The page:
Beyond analyzing the five competitive forces that shape the industry structure and its long term profitability, there are other factors that are usually analyzed but also overvalued as key indicators when estimating long term profitability. These are the following:

Industry growth rate. A usual mistake is to overestimate the importance of industry growth. This only means that the industry business is going to grow in volume, but not necessarily in profitability. It only occurs so long as there are few or no entrants and the incumbents manage to develop further economies of scale as a result of the business volume increase. But still, many other forces play a decisive role in shaping profitability.

Innovation. In Tourism this refers mostly to business model and product innovation. Even if new technologies are developed to optimize operational efficiency, this is rarely a significant advantage for a destination, mainly because new technologies are developed by third party players –not tourism operators- and therefore the technology is soon available to all operators.

Government. To properly assess the influence of government policies in the industry, it is convenient to analyze how every policy affects each of the competitive forces.  In the tourism industry, the government plays a decisive role, being the owner of key infrastructures, the license/permit provider either for the construction of facilities or for the exploitation of cultural or natural resources as tourist attractions, responsible for the planning of the territory and quite often also responsible for the marketing of the territory as a tourist destination.

Complementary products and services. Some products or services are consumed or used along with others as a matter of need or to enhance value. Complements become relevant to the strategic analysis when they influence the demand for the industry product, and influence profitability through the way they influence the 5 forces.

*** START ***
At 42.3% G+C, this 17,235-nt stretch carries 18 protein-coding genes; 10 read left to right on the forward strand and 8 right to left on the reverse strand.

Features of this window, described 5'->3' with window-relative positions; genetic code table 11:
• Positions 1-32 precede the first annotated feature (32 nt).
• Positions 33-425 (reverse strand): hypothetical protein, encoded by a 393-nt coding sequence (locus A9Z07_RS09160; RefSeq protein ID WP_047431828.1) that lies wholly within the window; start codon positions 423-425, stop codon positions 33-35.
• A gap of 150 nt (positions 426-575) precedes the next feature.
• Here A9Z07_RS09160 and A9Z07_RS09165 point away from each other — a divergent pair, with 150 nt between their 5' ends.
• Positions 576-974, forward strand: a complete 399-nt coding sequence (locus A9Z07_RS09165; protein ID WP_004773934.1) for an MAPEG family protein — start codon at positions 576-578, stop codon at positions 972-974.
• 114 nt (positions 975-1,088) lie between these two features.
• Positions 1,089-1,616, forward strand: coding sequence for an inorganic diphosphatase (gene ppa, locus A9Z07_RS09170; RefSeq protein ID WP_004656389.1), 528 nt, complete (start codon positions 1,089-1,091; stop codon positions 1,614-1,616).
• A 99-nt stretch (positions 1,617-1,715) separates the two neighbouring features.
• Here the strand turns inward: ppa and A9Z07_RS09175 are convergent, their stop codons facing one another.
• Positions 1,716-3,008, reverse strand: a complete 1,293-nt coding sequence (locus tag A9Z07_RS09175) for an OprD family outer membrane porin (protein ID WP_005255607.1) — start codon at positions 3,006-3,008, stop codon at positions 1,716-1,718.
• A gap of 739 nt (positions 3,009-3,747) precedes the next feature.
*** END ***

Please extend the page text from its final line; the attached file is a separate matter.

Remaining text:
The strategist should assess whether the influence of every component on every force is positive or negative, as well as to estimate the strength of such influence. For instance, complements usually directly affect the barriers to entry, depending on the nature of the complement and its relationship with the main product or service. It also tends to affect the thread of substitutes. In the tourism industry, all tourism activities requiring specific equipment (golf, ski, sailing, etc.) are subject to such complement factor, especially as they create a barrier to entry for new customers.

Complements may also affect other forces as they raise switching cost or reduce product differentiation, up to the extent that some companies enter the complement industry to alter it in their favor. This is to say that analyzing complement industries and its impact in the five forces may be an essential part of the strategist work.

Would you consider other factors?

Posted by Jordi Pera

Jordi Pera is an economist passionate about tourism, strategy, marketing, sustainability, business modelling and open innovation. He has international experience in marketing, intelligence research, strategy planning, business model innovation and lecturing, having developed most of his career in the tourism industry. Jordi is keen on tackling innovation and strategy challenges that require imagination, entail thoughtful analysis and are to be solved with creative solutions.

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